À mon chevet is a series of posts featuring a quote from whatever book is on my nightstand at the moment.
This book was the source work for Jennifer Higdon's first opera of the same name, reviewed at Santa Fe Opera last week. Most critics liked the opera a lot better than I did, but my admiration for the book is another matter. The wonderful Collected Works Bookstore, on Galisteo St. in Santa Fe, had a copy signed by the author, who was in town for the premiere, and it has been absorbing reading. The passage quoted here, where Ruby's father, Stobrod, plays on his rustic fiddle is only one of many memorable passages in the novel that completely fell flat on stage. Sometimes music imagined is better than music heard. How Stobrod acquires the tail end of a large rattlesnake is another story, too long to quote here.
When supper was done, Stobrod took his sack off the ground and drew from it a fiddle and set it across his knees. It was of novel design, for where the scroll would normally be was instead the whittled head of a great serpent curled back against the neck, detailed right down to the scales and the slit pupils of the eyes. It was clear Stobrod was proud as could be of it, and he had a right, for though the fiddle was far from perfect, he had fashioned it himself during the months of living fugitive. His previous instrument had been stolen from him during his trip home, and so, lacking a model, he had shaped the new one from memory of a fiddle's proportions, and it therefore looked like a rare artifact from some primitive period of instrument-making.
He turned it front and back so they could admire its faces, and he told them the story of its creation. He had spent weeks tramping the ridges to cut spruce and maple and boxwood, and when they were cured he sat for hours on end knifing out fiddle parts. He cut forms and clamps of his own devising. Boiled the wood of the side pieces soft and shaped them so that when they cooled and dried they set to the forms in smooth curves that would not come unsprung. He carved the tailpiece and bridge and fingerboard freehand. Boiled down deer hooves for glue. Augered out holes for the tuning pegs, pieced it all together, and let it dry. Then, he set the sound post with aid of a wire, dyed the boxwood fingerboard dark with the juice of poke berries, and sat for hours carving the viper's head curled over against its body. Finally, he stole a little tin of varnish from a man's toolshed in the dark of night and put the finish on it. Then he strung it up and tuned it. Even went out one night and trimmed a horse's tail to hair his bow.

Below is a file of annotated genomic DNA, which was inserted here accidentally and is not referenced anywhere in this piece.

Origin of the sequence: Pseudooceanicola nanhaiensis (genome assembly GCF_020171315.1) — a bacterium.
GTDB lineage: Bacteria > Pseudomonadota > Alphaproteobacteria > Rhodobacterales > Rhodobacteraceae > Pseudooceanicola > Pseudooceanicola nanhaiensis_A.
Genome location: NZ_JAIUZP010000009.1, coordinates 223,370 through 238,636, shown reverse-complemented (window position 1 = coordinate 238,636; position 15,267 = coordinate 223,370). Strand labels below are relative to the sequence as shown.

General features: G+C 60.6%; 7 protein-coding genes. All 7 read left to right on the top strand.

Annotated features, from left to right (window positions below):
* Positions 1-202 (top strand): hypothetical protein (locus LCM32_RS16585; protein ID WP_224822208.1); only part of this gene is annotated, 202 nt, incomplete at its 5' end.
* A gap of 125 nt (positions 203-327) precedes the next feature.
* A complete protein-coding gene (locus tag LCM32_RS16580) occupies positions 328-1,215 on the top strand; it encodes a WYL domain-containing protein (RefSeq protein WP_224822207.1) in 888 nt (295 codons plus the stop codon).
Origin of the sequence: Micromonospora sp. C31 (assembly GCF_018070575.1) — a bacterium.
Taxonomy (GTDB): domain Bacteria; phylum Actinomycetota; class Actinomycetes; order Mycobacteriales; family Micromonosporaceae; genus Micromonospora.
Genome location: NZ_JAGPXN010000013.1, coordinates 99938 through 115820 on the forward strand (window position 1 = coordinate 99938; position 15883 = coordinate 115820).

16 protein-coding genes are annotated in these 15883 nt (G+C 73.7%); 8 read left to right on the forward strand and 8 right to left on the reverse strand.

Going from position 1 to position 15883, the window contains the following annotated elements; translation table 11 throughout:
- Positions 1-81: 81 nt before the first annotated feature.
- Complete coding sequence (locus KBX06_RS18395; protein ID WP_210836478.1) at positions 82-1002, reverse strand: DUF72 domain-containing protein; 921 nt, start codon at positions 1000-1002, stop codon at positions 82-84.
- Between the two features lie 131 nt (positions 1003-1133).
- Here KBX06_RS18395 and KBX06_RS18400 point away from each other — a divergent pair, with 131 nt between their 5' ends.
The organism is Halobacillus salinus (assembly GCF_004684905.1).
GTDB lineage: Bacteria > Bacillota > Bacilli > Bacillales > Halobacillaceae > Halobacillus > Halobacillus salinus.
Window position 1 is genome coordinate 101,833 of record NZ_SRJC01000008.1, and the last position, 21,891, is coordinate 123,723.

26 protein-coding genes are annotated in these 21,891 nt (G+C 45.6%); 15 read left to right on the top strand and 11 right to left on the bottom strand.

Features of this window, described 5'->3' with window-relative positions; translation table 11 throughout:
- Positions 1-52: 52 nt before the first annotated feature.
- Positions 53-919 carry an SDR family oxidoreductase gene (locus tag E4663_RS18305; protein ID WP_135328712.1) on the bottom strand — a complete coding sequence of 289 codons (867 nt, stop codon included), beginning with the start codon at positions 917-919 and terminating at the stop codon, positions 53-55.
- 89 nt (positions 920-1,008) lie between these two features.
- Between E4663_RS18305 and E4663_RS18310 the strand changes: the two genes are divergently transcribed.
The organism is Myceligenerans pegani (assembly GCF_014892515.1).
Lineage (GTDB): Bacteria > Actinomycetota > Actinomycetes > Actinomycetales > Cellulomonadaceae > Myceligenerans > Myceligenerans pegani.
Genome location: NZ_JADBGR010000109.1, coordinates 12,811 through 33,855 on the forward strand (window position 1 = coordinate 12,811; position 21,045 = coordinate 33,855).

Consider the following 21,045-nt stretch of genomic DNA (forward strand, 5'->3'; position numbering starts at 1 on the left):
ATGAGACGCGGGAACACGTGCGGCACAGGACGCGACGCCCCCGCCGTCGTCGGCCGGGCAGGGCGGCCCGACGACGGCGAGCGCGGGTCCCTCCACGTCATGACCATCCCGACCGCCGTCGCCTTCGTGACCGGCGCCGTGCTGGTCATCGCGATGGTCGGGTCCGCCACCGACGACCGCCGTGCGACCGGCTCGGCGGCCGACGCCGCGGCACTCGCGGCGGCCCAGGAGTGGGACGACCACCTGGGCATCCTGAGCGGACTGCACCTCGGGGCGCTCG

He then looked upon his work and thought, I've almost got my music now, for he had but one job left, the killing of a snake. For some time, he had speculated that putting the tailpiece to a rattlesnake inside the instrument would work a vast improvement on the sound, would give it a sizz and knell like no other. The greater the number of rattles the better, was his thinking on the matter. He described it along the lines of a quest. The musical improvement he was seeking would come as likely from the mystic discipline of getting the rattles as from their actual function within the fiddle.
-- Charles Frazier, Cold Mountain, pp. 289-91